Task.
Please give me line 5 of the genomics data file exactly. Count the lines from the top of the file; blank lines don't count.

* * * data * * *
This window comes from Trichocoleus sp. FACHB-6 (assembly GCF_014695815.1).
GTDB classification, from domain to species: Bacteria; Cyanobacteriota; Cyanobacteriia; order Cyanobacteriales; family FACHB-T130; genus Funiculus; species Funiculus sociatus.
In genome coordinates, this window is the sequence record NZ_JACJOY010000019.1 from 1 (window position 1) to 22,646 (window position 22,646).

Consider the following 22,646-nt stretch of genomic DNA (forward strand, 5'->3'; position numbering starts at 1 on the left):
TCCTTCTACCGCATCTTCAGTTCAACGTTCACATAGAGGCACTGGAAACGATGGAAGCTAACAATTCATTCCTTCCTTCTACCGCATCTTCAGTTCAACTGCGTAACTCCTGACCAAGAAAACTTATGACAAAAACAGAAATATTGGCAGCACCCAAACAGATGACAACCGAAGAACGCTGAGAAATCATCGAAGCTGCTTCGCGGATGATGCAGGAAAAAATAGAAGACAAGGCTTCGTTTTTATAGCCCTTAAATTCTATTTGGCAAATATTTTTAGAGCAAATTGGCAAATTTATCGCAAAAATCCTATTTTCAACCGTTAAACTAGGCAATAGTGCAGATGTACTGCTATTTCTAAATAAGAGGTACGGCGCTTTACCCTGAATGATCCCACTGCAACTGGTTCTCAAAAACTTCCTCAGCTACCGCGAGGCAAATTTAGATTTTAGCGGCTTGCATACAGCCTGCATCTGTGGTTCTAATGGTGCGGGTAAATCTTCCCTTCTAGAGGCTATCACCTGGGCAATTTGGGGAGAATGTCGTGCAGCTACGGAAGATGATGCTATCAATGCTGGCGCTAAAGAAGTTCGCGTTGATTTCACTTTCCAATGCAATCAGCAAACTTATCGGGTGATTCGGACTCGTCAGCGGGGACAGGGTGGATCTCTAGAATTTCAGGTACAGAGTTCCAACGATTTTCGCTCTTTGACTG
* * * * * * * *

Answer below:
TCCTTCTACCGCATCTTCAGTTCAACGTTCACATAGAGGCACTGGAAACGATGGAAGCTAACAATTCATTCCTTCCTTCTACCGCATCTTCAGTTCAACTGCGTAACTCCTGACCAAGAAAACTTATGACAAAAACAGAAATATTGGCAGCACCCAAACAGATGACAACCGAAGAACGCTGAGAAATCATCGAAGCTGCTTCGCGGATGATGCAGGAAAAAATAGAAGACAAGGCTTCGTTTTTATAGCCCTTAAATTCTATTTGGCAAATATTTTTAGAGCAAATTGGCAAATTTATCGCAAAAATCCTATTTTCAACCGTTAAACTAGGCAATAGTGCAGATGTACTGCTATTTCTAAATAAGAGGTACGGCGCTTTACCCTGAATGATCCCACTGCAACTGGTTCTCAAAAACTTCCTCAGCTACCGCGAGGCAAATTTAGATTTTAGCGGCTTGCATACAGCCTGCATCTGTGGTTCTAATGGTGCGGGTAAATCTTCCCTTCTAGAGGCTATCACCTGGGCAATTTGGGGAGAATGTCGTGCAGCTACGGAAGATGATGCTATCAATGCTGGCGCTAAAGAAGTTCGCGTTGATTTCACTTTCCAATGCAATCAGCAAACTTATCGGGTGATTCGGACTCGTCAGCGGGGACAGGGTGGATCTCTAGAATTTCAGGTACAGAGTTCCAACGATTTTCGCTCTTTGACTG